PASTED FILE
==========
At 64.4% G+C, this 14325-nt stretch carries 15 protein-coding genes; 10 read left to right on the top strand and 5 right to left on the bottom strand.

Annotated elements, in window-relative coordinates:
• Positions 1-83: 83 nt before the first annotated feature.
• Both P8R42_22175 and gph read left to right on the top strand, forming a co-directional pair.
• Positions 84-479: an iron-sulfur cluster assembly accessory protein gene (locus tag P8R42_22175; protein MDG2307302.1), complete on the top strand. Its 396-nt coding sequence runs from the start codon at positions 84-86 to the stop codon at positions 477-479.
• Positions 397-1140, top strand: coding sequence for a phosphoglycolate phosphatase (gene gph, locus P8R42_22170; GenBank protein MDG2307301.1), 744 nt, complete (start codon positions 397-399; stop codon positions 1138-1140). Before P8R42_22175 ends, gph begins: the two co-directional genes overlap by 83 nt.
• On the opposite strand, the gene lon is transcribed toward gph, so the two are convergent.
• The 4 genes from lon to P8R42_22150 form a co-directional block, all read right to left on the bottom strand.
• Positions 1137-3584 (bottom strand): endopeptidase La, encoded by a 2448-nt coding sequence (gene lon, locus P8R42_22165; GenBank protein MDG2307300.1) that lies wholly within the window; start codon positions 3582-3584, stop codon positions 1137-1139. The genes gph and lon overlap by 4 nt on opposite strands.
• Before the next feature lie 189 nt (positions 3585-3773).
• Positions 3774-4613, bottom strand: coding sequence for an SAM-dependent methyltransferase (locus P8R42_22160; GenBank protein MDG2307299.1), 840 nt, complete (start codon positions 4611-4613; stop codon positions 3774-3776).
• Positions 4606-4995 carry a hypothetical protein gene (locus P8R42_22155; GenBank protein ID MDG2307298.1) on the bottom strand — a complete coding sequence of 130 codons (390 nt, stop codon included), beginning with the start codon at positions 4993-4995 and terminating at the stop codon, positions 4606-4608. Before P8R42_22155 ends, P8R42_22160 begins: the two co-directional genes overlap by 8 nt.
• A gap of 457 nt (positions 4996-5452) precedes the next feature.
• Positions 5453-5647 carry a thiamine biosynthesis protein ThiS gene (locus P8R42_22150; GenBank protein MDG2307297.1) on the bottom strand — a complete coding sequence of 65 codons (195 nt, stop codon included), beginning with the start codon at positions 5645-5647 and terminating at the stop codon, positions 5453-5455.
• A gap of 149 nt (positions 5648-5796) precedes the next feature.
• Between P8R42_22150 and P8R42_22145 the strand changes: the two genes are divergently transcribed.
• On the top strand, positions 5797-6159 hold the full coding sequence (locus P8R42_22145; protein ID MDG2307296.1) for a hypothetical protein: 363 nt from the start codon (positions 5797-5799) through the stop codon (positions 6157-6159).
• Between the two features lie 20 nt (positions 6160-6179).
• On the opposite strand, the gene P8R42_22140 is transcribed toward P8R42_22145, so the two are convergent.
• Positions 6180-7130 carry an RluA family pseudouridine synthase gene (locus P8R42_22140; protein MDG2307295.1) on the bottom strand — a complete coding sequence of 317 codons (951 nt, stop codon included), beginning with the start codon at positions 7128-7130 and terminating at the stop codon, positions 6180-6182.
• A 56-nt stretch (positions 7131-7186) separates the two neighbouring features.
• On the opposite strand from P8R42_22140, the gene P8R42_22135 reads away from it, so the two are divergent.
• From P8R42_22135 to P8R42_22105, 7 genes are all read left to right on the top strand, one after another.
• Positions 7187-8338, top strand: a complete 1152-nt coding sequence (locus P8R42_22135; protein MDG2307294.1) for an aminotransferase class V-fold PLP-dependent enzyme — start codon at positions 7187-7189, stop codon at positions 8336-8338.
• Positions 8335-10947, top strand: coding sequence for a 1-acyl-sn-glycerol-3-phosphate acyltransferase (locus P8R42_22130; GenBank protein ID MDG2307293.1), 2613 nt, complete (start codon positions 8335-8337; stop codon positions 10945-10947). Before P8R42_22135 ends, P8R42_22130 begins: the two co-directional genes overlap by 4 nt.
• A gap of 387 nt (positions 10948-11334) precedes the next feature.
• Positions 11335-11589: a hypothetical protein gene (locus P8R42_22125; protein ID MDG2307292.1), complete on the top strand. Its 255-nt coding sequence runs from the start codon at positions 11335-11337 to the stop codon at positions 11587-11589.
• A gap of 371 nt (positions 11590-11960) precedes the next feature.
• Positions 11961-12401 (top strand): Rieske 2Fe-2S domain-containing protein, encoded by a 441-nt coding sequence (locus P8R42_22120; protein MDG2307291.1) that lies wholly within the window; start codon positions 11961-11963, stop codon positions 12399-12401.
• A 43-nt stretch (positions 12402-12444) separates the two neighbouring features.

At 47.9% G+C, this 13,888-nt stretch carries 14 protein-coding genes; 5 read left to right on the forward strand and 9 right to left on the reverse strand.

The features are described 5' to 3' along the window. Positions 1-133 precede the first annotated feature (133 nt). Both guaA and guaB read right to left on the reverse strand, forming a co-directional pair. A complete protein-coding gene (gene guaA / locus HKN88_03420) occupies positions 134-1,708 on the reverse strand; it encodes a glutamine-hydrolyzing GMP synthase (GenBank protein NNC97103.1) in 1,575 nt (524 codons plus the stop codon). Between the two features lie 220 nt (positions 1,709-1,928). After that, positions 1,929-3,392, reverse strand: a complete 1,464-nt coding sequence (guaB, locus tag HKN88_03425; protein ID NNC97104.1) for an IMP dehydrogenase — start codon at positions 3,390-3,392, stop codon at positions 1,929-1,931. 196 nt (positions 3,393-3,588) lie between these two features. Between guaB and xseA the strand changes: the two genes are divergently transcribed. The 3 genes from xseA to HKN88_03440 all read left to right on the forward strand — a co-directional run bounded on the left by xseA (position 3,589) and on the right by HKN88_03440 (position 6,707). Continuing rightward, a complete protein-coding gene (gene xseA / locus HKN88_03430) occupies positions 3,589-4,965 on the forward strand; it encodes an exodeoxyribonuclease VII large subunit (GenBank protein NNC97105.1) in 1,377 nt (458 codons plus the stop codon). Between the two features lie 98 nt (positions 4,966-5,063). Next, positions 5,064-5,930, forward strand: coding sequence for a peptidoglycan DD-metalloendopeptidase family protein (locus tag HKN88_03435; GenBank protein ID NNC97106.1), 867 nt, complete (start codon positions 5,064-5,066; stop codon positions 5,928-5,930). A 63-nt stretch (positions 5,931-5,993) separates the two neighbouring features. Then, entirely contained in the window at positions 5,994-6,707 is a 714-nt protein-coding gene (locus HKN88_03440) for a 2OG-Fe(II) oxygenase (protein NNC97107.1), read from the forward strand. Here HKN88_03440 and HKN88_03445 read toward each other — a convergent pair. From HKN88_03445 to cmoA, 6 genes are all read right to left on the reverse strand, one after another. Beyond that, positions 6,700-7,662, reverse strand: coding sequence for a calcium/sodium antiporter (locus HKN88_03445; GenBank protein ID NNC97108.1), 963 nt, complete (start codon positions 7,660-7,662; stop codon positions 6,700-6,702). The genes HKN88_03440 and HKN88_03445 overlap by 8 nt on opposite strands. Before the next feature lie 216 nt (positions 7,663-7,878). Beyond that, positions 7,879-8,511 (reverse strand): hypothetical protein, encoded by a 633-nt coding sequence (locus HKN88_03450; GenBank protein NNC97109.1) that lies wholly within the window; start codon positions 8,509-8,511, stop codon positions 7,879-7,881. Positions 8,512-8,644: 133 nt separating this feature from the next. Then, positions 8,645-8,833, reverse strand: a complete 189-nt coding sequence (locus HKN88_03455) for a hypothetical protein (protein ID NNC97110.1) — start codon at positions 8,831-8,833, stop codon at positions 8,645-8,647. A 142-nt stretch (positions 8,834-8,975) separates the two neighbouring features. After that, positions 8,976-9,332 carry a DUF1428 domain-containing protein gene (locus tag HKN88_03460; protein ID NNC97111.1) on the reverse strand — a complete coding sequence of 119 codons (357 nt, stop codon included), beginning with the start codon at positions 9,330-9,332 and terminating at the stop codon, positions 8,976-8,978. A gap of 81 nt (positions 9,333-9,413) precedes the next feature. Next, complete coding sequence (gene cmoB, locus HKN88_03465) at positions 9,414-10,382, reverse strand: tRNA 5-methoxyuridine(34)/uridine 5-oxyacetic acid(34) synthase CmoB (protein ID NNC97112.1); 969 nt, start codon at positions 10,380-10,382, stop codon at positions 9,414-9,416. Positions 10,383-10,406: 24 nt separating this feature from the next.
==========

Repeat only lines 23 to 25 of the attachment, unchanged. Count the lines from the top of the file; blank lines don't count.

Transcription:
• From P8R42_22135 to P8R42_22105, 7 genes are all read left to right on the top strand, one after another.
• Positions 7187-8338, top strand: a complete 1152-nt coding sequence (locus P8R42_22135; protein MDG2307294.1) for an aminotransferase class V-fold PLP-dependent enzyme — start codon at positions 7187-7189, stop codon at positions 8336-8338.
• Positions 8335-10947, top strand: coding sequence for a 1-acyl-sn-glycerol-3-phosphate acyltransferase (locus P8R42_22130; GenBank protein ID MDG2307293.1), 2613 nt, complete (start codon positions 8335-8337; stop codon positions 10945-10947). Before P8R42_22135 ends, P8R42_22130 begins: the two co-directional genes overlap by 4 nt.